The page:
Where the magic begins

I used:-

2 corks

2 clothes horses

2 shower curtains

1 broom

6 metres of copper wire



My first step was to take one of the corks and drill through them. Only dick’s have drills, so I stuck a knife through the cork then twisted it a bunch until the hole was made. If you’re going to try this, I found it helped to wrap the cork in sellotape first so that the tape absorbed some of the tension and stopped the cork from breaking. I drilled through one of the corks fully, and halfway through the other.


Snapping the spokes off the clothes horses, I attached wire to the spokes and then threaded another wire through them, and tied this off around the cork, creating the six spokes that would become the dome of the umbrella.

I repeated this process with the fully hollow cork using spokes half the length, and attached these to the main spokes at a poiunt 6 inches from the centre, using sellotape and blutack.

I then thread the broom handle through the two corks and secured the cork dome with superglue, leaving the other cork free to slide up and down the handle and operate the mechanism.


It’s ok to be impressed

The idea was to attatch the shower curtain tightly enough to not give the spokes room to move from side to side, but I couldn’t manage to get this right with the shower curtain, so I cut the bottom half off a water bottle and cut six strips out of it to act as tracks for the spokes, using more superglue to stick it to the dome cork.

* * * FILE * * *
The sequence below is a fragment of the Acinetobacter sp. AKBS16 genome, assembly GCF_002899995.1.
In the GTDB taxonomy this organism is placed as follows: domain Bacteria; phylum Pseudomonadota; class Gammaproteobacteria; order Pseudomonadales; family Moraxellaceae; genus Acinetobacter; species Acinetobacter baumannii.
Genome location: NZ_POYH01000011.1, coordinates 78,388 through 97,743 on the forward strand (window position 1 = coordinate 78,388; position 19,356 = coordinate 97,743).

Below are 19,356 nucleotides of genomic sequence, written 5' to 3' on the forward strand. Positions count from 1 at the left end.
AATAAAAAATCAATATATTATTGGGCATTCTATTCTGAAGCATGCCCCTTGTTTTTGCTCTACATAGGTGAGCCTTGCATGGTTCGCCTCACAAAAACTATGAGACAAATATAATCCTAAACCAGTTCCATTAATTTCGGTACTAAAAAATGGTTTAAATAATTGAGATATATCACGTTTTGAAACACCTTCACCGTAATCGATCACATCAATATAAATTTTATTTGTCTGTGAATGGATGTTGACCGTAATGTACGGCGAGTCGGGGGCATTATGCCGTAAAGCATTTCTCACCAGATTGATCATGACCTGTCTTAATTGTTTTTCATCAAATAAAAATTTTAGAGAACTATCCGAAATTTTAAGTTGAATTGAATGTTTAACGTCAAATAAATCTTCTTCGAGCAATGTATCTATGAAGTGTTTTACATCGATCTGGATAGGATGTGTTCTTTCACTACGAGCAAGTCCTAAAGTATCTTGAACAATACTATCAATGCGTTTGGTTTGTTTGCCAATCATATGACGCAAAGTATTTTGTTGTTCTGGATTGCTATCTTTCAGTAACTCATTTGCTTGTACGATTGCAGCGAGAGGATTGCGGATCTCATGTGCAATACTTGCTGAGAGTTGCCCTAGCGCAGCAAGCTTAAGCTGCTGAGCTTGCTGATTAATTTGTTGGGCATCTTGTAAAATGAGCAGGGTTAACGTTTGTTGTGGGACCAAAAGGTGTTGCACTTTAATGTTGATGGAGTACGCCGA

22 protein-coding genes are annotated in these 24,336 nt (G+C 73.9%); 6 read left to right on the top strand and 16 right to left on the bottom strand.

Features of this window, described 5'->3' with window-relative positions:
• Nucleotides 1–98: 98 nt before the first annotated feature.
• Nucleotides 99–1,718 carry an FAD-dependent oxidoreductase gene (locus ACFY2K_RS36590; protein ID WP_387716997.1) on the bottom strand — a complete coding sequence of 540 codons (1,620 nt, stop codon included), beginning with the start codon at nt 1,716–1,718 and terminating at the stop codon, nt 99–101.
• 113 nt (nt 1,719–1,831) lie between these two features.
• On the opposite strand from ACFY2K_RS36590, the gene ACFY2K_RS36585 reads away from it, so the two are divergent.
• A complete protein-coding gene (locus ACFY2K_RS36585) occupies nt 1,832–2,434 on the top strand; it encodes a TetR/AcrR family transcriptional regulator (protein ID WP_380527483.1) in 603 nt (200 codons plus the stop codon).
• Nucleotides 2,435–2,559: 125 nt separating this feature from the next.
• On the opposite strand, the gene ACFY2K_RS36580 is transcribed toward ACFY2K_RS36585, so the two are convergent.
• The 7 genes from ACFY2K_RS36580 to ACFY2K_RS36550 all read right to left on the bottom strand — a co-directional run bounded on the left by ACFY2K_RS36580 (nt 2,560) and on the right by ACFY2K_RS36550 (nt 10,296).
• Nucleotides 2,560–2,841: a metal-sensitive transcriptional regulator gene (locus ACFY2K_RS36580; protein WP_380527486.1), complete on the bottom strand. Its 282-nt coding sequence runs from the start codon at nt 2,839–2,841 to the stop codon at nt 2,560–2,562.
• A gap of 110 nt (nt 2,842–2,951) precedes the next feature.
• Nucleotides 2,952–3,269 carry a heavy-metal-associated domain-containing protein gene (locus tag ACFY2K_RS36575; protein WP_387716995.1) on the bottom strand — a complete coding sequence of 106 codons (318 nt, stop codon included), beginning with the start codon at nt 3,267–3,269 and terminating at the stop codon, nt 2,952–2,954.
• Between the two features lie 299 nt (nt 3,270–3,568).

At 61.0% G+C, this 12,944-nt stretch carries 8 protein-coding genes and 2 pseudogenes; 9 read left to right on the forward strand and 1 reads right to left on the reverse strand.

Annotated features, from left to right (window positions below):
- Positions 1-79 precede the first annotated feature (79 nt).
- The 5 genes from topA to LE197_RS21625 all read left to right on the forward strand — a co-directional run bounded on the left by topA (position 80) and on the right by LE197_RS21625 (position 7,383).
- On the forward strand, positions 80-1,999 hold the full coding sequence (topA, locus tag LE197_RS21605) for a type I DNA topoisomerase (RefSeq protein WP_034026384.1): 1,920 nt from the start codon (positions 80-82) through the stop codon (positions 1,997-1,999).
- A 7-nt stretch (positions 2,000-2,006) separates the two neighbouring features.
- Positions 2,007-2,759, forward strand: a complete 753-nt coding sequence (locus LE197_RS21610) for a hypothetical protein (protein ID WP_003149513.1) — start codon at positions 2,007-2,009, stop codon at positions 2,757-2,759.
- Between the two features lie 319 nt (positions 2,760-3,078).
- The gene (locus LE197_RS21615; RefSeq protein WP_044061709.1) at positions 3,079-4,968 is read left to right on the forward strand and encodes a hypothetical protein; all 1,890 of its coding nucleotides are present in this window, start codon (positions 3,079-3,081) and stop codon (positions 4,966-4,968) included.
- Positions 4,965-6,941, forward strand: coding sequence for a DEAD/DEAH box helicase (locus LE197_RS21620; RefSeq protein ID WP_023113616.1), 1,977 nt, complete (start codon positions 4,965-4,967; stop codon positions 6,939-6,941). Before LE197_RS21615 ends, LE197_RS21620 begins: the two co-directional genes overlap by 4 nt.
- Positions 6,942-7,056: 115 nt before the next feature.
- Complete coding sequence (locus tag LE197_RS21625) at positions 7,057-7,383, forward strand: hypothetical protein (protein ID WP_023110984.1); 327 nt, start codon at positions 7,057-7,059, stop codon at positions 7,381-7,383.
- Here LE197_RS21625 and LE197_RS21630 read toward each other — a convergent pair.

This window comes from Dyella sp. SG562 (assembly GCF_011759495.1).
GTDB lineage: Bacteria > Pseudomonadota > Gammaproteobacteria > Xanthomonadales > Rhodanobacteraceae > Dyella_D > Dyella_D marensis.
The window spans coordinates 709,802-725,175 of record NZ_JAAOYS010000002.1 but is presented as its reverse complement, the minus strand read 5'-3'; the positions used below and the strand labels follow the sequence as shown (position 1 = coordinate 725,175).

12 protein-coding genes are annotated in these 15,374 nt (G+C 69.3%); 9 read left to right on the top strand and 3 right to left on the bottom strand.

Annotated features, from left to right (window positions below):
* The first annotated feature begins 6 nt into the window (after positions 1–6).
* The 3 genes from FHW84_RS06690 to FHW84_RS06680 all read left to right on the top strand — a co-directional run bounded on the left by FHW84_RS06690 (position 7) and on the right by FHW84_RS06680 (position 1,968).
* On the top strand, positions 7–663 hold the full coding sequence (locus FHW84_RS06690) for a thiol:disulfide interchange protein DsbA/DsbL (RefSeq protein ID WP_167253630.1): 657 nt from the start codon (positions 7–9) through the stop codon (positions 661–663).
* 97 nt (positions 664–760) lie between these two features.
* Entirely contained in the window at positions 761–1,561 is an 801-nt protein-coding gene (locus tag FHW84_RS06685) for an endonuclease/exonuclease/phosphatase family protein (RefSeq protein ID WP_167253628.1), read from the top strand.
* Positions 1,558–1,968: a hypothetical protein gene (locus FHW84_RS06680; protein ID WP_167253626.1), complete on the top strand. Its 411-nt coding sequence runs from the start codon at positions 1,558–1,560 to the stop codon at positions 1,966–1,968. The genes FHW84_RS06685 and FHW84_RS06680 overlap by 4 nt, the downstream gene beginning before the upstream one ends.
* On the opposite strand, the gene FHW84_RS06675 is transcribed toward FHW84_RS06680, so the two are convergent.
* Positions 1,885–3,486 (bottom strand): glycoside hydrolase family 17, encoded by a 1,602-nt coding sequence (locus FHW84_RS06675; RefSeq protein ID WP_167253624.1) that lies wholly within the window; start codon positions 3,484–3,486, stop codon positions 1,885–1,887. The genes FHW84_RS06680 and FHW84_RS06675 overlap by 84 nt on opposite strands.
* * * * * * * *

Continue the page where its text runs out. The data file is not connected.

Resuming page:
I placed the whole mechanism upside down on the shower curtains, double layered for thickness, and tied the edges around the spokes. A little more superglue and blutack and the the sheets were attached.


It was then that I realised I’m completely forgotten something. The locking mechanism. I hadn’t planned anything that was going to keep the cork up while the brolly was being used. On the brolly I FUCKING REVERSE ENGINEERED WOOH it was a lock stuck to the pole that slid down and popped out under the cork to keep it in place. I didn’t like my chances of recreating that using my broom handle and cork, so instead I just attached a metal hook to the cork dome that dangled down and hooked onto the spoke. This is inelegent and rubbish but without restarting the whole thing it was the best I could do.

Finally I used the trimmings of the shower curtains to make flower petals and made decorative flowers for the outside of the brolly.